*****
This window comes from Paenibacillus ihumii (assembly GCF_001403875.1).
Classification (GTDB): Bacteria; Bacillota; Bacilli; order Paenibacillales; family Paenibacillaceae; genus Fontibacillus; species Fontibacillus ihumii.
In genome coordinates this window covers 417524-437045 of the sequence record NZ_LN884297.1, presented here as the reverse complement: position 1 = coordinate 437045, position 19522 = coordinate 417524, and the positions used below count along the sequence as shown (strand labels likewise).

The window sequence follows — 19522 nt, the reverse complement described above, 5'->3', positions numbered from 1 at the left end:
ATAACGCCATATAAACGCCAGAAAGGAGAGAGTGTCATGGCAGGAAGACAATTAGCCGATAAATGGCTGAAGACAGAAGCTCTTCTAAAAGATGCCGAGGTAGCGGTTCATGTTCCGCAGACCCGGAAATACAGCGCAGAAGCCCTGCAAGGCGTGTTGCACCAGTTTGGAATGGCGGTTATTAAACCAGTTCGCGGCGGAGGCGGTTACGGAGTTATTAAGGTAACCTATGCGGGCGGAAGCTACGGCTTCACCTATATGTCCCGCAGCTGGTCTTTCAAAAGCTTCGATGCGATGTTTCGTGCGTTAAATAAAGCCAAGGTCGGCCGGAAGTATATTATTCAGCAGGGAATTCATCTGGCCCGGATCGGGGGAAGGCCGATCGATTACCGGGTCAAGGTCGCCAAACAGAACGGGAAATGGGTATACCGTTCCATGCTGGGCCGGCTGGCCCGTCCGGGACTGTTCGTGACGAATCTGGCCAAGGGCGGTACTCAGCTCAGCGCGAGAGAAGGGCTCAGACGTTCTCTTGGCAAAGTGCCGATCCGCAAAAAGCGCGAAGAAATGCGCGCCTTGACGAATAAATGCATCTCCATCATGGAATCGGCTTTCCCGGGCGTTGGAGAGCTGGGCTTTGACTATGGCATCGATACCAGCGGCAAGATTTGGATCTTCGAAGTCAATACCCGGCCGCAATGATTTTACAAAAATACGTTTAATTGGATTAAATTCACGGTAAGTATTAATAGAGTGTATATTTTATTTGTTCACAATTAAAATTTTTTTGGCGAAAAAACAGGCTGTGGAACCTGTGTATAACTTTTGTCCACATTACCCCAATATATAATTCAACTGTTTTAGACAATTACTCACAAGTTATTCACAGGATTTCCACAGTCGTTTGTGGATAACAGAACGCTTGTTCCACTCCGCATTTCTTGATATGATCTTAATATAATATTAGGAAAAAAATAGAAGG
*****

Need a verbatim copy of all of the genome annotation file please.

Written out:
This window comes from Paenibacillus ihumii (assembly GCF_001403875.1).
Classification (GTDB): Bacteria; Bacillota; Bacilli; order Paenibacillales; family Paenibacillaceae; genus Fontibacillus; species Fontibacillus ihumii.
In genome coordinates this window covers 417524-437045 of the sequence record NZ_LN884297.1, presented here as the reverse complement: position 1 = coordinate 437045, position 19522 = coordinate 417524, and the positions used below count along the sequence as shown (strand labels likewise).

The window sequence follows — 19522 nt, the reverse complement described above, 5'->3', positions numbered from 1 at the left end:
ATAACGCCATATAAACGCCAGAAAGGAGAGAGTGTCATGGCAGGAAGACAATTAGCCGATAAATGGCTGAAGACAGAAGCTCTTCTAAAAGATGCCGAGGTAGCGGTTCATGTTCCGCAGACCCGGAAATACAGCGCAGAAGCCCTGCAAGGCGTGTTGCACCAGTTTGGAATGGCGGTTATTAAACCAGTTCGCGGCGGAGGCGGTTACGGAGTTATTAAGGTAACCTATGCGGGCGGAAGCTACGGCTTCACCTATATGTCCCGCAGCTGGTCTTTCAAAAGCTTCGATGCGATGTTTCGTGCGTTAAATAAAGCCAAGGTCGGCCGGAAGTATATTATTCAGCAGGGAATTCATCTGGCCCGGATCGGGGGAAGGCCGATCGATTACCGGGTCAAGGTCGCCAAACAGAACGGGAAATGGGTATACCGTTCCATGCTGGGCCGGCTGGCCCGTCCGGGACTGTTCGTGACGAATCTGGCCAAGGGCGGTACTCAGCTCAGCGCGAGAGAAGGGCTCAGACGTTCTCTTGGCAAAGTGCCGATCCGCAAAAAGCGCGAAGAAATGCGCGCCTTGACGAATAAATGCATCTCCATCATGGAATCGGCTTTCCCGGGCGTTGGAGAGCTGGGCTTTGACTATGGCATCGATACCAGCGGCAAGATTTGGATCTTCGAAGTCAATACCCGGCCGCAATGATTTTACAAAAATACGTTTAATTGGATTAAATTCACGGTAAGTATTAATAGAGTGTATATTTTATTTGTTCACAATTAAAATTTTTTTGGCGAAAAAACAGGCTGTGGAACCTGTGTATAACTTTTGTCCACATTACCCCAATATATAATTCAACTGTTTTAGACAATTACTCACAAGTTATTCACAGGATTTCCACAGTCGTTTGTGGATAACAGAACGCTTGTTCCACTCCGCATTTCTTGATATGATCTTAATATAATATTAGGAAAAAAATAGAAGG